His specs—use them as burning glasses!
Though Jack knows full well that Piggy's short-sighted and can't see a thing without his glasses, he doesn't hesitate to grab them in order to use their lenses to reflect sunlight and start a fire.
Such utter contempt for Piggy is in keeping with the general attitude of the boys on the island toward him. They don't see him as a normal human being, but as a figure of fun, an object of hatred and derision. An overweight boy with glasses who's very good at his schoolwork—a "swot" in the parlance of English schoolboys—Piggy is an easy target for bullying. And Jack, for one, is certainly not about to pass up the opportunity to single him out for especially rough treatment.
Eat! Damn you!
This is Jack again, this time bullying the other boys into eating the pig they've just killed. He doesn't want them to eat because he's concerned that they're not eating enough; he wants them to eat the pig as an acknowledgement of his hunting skills. Though he may be a bully, Jack's not a mindless thug. He knows that if he can intimidate the other boys into eating, he can pretty much get them to do whatever he wants. As the others start eating the pig's flesh, Jack realizes his power over them.
Even Ralph, who emerges as the better of the two boys who compete to lead the others, is unkind at times. When he and Piggy first meet in chapter one, Piggy confides that he suffered his unfortunate nickname at school and would like it if he was never called that again.
"They used to call me 'Piggy.'"
Ralph shrieked with laughter. He jumped up. "Piggy! Piggy! Ralph—please!" Piggy clasped his hands in apprehension.
Ralph continues to bully Piggy in chapter one, saying "Sucks to your auntie!" and "Sucks to your ass-mar!" when Piggy begins to tell him more about his life back in England.
When the other boys assemble and the decision is made to explore the island, Piggy wants to join the expedition. He offers:
"I'll come." Ralph turned to him. "You're no good on a job like this." "All the same—" "We don't want you," said Jack, flatly.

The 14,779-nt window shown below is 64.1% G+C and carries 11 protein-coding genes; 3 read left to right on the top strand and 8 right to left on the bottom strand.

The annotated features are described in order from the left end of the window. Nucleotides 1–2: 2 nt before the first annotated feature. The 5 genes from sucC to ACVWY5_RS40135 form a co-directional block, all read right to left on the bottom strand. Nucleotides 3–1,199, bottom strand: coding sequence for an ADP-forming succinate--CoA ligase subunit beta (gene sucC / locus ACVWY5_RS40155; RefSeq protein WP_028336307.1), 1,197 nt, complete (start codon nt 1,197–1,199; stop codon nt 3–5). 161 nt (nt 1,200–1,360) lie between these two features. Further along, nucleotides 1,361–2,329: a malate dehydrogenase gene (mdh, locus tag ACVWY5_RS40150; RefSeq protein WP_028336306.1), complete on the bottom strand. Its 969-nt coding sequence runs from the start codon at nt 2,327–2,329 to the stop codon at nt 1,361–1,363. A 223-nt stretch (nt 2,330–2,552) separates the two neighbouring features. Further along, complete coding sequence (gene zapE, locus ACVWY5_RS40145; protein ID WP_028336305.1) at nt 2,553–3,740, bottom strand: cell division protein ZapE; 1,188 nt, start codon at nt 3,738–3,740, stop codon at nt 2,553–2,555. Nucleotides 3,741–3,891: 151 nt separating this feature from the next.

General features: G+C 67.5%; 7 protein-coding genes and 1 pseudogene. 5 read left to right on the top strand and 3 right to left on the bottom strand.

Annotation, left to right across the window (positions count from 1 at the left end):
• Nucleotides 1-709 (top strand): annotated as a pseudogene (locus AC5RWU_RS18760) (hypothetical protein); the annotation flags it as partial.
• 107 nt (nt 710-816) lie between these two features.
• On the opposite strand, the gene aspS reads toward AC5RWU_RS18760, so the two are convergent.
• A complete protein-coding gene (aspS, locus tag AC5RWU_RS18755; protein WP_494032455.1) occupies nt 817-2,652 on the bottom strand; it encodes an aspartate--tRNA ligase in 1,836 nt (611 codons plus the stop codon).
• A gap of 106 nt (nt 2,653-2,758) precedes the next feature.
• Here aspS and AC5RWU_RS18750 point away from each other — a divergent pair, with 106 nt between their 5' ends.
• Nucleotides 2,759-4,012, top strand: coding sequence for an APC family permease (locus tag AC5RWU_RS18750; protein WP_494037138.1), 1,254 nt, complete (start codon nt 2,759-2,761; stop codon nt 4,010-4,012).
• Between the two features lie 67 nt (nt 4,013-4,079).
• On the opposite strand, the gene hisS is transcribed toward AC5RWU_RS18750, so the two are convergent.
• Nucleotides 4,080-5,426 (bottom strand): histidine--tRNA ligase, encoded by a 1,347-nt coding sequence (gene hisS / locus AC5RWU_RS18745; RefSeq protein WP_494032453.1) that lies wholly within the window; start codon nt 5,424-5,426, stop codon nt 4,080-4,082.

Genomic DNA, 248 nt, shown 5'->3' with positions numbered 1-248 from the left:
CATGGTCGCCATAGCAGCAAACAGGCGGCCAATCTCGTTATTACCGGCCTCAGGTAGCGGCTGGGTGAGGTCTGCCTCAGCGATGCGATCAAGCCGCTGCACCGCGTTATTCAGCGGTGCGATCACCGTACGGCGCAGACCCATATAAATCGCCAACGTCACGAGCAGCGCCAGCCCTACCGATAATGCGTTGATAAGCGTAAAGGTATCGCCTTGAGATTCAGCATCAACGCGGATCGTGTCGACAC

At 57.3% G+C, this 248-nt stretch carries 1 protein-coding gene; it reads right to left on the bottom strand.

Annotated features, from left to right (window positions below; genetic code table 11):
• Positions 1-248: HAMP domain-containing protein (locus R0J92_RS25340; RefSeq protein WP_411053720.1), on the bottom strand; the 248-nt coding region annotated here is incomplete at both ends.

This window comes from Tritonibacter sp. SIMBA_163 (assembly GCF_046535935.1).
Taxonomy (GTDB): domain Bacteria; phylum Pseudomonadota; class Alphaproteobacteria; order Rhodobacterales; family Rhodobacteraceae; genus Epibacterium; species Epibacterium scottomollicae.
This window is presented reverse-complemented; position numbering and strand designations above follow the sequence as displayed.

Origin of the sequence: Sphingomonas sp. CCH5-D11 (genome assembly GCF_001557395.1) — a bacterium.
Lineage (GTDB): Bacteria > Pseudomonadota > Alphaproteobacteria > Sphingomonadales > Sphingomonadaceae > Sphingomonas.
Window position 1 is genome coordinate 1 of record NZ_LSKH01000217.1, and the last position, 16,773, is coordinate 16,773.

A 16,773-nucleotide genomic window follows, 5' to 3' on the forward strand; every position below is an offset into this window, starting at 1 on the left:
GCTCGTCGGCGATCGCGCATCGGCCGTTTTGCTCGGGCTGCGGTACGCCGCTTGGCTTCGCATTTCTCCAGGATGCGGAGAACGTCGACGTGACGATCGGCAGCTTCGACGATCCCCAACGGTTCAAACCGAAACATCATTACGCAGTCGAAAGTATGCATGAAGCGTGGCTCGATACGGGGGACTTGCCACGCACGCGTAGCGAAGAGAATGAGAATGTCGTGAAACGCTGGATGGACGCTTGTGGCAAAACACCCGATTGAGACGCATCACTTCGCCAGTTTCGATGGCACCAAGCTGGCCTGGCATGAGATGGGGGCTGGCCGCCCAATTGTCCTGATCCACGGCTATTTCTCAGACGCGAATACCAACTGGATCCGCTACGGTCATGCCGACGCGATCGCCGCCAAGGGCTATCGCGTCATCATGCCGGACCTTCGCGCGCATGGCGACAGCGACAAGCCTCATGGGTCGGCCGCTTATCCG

The reasons that Piggy is bullied by the other boys is apparently because of his extra weight, his asthma, his eyeglasses, his lower-class accent, and his tendency to speak to the others as though he is an exasperated parent. Piggy is a bit neurotic, and the other boys seize on his weakness.
There are numerous scenes throughout the novel Lord of the Flies that depict the boys bullying each other. Piggy, the heavy-set character with glasses, is by far the most bullied child on the island. In Chapter 1, Piggy mentions to Jack that he got most of the boys' names, and Jack says, "You're talking too much ... Shut up, Fatty." (Golding 21) Throughout the novel, Jack bullies Piggy every chance he gets. In Chapter 2, Jack rudely snatches Piggy's glasses off his face to start a fire, and when Piggy suggests that the boys be more careful the next time they build one, Jack says, "You're always scared. Yah—Fatty!" (Golding 45) Later on, Jack breaks Piggy's glasses by slapping them off his face. Jack continually interrupts Piggy when he attempts to speak during assemblies, and even steals his glasses to start his own fire towards the end of the novel.
However, Piggy is not the only child subjected to bullying. Simon is called "batty" and laughed at by the boys throughout the novel. In Chapter 4, when the boys are eating the pig Jack killed, Simon gives a piece of meat to Piggy. Jack slices off another piece of meat and throws it at Simon's feet and says, "Eat! Damn you!" (Golding 74)
In Chapter 4, Maurice and Roger bully the littluns who are building sandcastles on the beach. Both the hunters run through and destroy the littluns' sandcastles.
"Roger led the way straight through the castles, kicking them over, burying the flowers, scattering the chosen stones. Maurice followed, laughing, and added to the destruction." (Golding 60)
Even the littluns throw sand in Percival's eyes throughout the chapter.
"Henry and Johnny were throwing sand at Percival who was crying quietly again..." (Golding 67)
Jack not only disrespects Simon and Piggy but also bullies his hunters. In Chapter 7, the boys begin to mess around and pretend that Robert is a pig. The boys go too far and begin to stab and hurt Robert. This moment depicts all the hunters bullying one child.
"The circle moved in and round. Robert squealed in mock terror, then in real pain. "Ow! Stop it! You're hurting!" (Golding 114)
Golding conveys the boys' gradual descent into savagery by depicting them bullying one another as the novel progresses. Without boundaries and restrictions, the boys have no respect for one another and bullying becomes prevalent on the island.